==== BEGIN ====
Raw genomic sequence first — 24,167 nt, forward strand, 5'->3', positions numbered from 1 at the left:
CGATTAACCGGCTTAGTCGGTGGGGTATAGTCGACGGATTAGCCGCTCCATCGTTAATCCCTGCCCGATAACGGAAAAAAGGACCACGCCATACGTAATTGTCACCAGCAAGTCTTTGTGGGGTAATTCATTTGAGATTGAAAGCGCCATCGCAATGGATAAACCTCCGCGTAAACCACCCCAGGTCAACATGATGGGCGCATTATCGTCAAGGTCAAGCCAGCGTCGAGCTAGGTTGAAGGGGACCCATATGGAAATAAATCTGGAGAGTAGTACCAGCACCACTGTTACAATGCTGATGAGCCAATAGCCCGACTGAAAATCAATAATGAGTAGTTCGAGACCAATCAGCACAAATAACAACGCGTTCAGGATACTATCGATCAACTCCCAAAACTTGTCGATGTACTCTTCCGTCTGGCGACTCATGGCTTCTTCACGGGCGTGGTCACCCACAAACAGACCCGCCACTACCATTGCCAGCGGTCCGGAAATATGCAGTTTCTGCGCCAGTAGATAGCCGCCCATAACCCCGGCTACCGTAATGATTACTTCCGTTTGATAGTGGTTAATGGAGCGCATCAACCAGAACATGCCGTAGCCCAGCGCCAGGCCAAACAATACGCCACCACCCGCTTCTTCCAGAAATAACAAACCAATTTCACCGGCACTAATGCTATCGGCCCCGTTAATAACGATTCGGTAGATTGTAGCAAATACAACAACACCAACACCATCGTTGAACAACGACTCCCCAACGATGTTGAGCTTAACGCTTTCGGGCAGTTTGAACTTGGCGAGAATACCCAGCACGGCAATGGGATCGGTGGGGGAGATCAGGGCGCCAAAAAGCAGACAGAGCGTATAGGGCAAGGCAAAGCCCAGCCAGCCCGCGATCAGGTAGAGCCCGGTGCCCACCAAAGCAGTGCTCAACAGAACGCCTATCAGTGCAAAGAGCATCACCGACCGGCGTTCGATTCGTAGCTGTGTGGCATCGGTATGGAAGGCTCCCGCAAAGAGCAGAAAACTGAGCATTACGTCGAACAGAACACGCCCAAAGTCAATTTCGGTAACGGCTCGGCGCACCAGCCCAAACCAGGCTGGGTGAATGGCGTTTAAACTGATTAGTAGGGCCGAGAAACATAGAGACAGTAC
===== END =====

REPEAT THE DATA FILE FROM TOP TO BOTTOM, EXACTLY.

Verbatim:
Raw genomic sequence first — 24,167 nt, forward strand, 5'->3', positions numbered from 1 at the left:
CGATTAACCGGCTTAGTCGGTGGGGTATAGTCGACGGATTAGCCGCTCCATCGTTAATCCCTGCCCGATAACGGAAAAAAGGACCACGCCATACGTAATTGTCACCAGCAAGTCTTTGTGGGGTAATTCATTTGAGATTGAAAGCGCCATCGCAATGGATAAACCTCCGCGTAAACCACCCCAGGTCAACATGATGGGCGCATTATCGTCAAGGTCAAGCCAGCGTCGAGCTAGGTTGAAGGGGACCCATATGGAAATAAATCTGGAGAGTAGTACCAGCACCACTGTTACAATGCTGATGAGCCAATAGCCCGACTGAAAATCAATAATGAGTAGTTCGAGACCAATCAGCACAAATAACAACGCGTTCAGGATACTATCGATCAACTCCCAAAACTTGTCGATGTACTCTTCCGTCTGGCGACTCATGGCTTCTTCACGGGCGTGGTCACCCACAAACAGACCCGCCACTACCATTGCCAGCGGTCCGGAAATATGCAGTTTCTGCGCCAGTAGATAGCCGCCCATAACCCCGGCTACCGTAATGATTACTTCCGTTTGATAGTGGTTAATGGAGCGCATCAACCAGAACATGCCGTAGCCCAGCGCCAGGCCAAACAATACGCCACCACCCGCTTCTTCCAGAAATAACAAACCAATTTCACCGGCACTAATGCTATCGGCCCCGTTAATAACGATTCGGTAGATTGTAGCAAATACAACAACACCAACACCATCGTTGAACAACGACTCCCCAACGATGTTGAGCTTAACGCTTTCGGGCAGTTTGAACTTGGCGAGAATACCCAGCACGGCAATGGGATCGGTGGGGGAGATCAGGGCGCCAAAAAGCAGACAGAGCGTATAGGGCAAGGCAAAGCCCAGCCAGCCCGCGATCAGGTAGAGCCCGGTGCCCACCAAAGCAGTGCTCAACAGAACGCCTATCAGTGCAAAGAGCATCACCGACCGGCGTTCGATTCGTAGCTGTGTGGCATCGGTATGGAAGGCTCCCGCAAAGAGCAGAAAACTGAGCATTACGTCGAACAGAACACGCCCAAAGTCAATTTCGGTAACGGCTCGGCGCACCAGCCCAAACCAGGCTGGGTGAATGGCGTTTAAACTGATTAGTAGGGCCGAGAAACATAGAGACAGTAC